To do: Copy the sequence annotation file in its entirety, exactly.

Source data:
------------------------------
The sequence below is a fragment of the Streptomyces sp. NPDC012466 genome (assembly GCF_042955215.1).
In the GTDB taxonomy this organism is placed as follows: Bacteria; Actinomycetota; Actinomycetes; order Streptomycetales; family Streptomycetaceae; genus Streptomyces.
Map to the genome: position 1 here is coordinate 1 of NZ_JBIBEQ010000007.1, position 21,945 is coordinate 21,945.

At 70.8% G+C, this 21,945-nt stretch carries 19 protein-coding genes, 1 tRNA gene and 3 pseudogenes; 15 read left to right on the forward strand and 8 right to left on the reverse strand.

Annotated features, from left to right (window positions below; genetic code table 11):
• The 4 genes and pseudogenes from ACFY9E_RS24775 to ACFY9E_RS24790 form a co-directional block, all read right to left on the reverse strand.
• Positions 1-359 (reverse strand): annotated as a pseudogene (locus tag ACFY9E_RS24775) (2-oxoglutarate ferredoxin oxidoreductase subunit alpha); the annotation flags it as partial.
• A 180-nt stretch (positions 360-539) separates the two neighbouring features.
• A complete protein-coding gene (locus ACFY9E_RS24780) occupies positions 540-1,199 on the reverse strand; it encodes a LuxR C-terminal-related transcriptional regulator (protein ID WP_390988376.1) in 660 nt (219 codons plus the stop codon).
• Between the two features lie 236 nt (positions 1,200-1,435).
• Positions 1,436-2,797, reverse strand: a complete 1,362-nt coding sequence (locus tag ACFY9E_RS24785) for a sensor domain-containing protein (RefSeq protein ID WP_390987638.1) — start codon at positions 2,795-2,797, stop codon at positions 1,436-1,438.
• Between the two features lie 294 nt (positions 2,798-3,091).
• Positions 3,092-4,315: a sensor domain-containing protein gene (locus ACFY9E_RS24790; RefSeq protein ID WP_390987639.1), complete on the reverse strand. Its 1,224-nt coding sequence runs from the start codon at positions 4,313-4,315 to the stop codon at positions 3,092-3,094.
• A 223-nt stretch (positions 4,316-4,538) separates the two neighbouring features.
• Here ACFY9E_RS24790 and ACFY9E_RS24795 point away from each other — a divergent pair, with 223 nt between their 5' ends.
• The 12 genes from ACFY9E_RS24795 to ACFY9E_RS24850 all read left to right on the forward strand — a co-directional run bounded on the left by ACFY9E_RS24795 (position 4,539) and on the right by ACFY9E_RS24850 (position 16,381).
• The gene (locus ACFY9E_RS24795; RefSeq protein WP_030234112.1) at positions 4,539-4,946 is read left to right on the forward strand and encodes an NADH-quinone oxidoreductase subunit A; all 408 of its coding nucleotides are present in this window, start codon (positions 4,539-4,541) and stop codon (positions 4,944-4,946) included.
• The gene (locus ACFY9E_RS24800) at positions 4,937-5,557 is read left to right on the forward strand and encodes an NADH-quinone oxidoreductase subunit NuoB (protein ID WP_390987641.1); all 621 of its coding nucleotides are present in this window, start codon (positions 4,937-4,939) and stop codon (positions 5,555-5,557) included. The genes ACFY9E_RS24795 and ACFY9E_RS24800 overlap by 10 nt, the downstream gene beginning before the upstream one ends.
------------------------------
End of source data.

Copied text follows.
The sequence below is a fragment of the Streptomyces sp. NPDC012466 genome (assembly GCF_042955215.1).
In the GTDB taxonomy this organism is placed as follows: Bacteria; Actinomycetota; Actinomycetes; order Streptomycetales; family Streptomycetaceae; genus Streptomyces.
Map to the genome: position 1 here is coordinate 1 of NZ_JBIBEQ010000007.1, position 21,945 is coordinate 21,945.

At 70.8% G+C, this 21,945-nt stretch carries 19 protein-coding genes, 1 tRNA gene and 3 pseudogenes; 15 read left to right on the forward strand and 8 right to left on the reverse strand.

Annotated features, from left to right (window positions below; genetic code table 11):
• The 4 genes and pseudogenes from ACFY9E_RS24775 to ACFY9E_RS24790 form a co-directional block, all read right to left on the reverse strand.
• Positions 1-359 (reverse strand): annotated as a pseudogene (locus tag ACFY9E_RS24775) (2-oxoglutarate ferredoxin oxidoreductase subunit alpha); the annotation flags it as partial.
• A 180-nt stretch (positions 360-539) separates the two neighbouring features.
• A complete protein-coding gene (locus ACFY9E_RS24780) occupies positions 540-1,199 on the reverse strand; it encodes a LuxR C-terminal-related transcriptional regulator (protein ID WP_390988376.1) in 660 nt (219 codons plus the stop codon).
• Between the two features lie 236 nt (positions 1,200-1,435).
• Positions 1,436-2,797, reverse strand: a complete 1,362-nt coding sequence (locus tag ACFY9E_RS24785) for a sensor domain-containing protein (RefSeq protein ID WP_390987638.1) — start codon at positions 2,795-2,797, stop codon at positions 1,436-1,438.
• Between the two features lie 294 nt (positions 2,798-3,091).
• Positions 3,092-4,315: a sensor domain-containing protein gene (locus ACFY9E_RS24790; RefSeq protein ID WP_390987639.1), complete on the reverse strand. Its 1,224-nt coding sequence runs from the start codon at positions 4,313-4,315 to the stop codon at positions 3,092-3,094.
• A 223-nt stretch (positions 4,316-4,538) separates the two neighbouring features.
• Here ACFY9E_RS24790 and ACFY9E_RS24795 point away from each other — a divergent pair, with 223 nt between their 5' ends.
• The 12 genes from ACFY9E_RS24795 to ACFY9E_RS24850 all read left to right on the forward strand — a co-directional run bounded on the left by ACFY9E_RS24795 (position 4,539) and on the right by ACFY9E_RS24850 (position 16,381).
• The gene (locus ACFY9E_RS24795; RefSeq protein WP_030234112.1) at positions 4,539-4,946 is read left to right on the forward strand and encodes an NADH-quinone oxidoreductase subunit A; all 408 of its coding nucleotides are present in this window, start codon (positions 4,539-4,541) and stop codon (positions 4,944-4,946) included.
• The gene (locus ACFY9E_RS24800) at positions 4,937-5,557 is read left to right on the forward strand and encodes an NADH-quinone oxidoreductase subunit NuoB (protein ID WP_390987641.1); all 621 of its coding nucleotides are present in this window, start codon (positions 4,937-4,939) and stop codon (positions 5,555-5,557) included. The genes ACFY9E_RS24795 and ACFY9E_RS24800 overlap by 10 nt, the downstream gene beginning before the upstream one ends.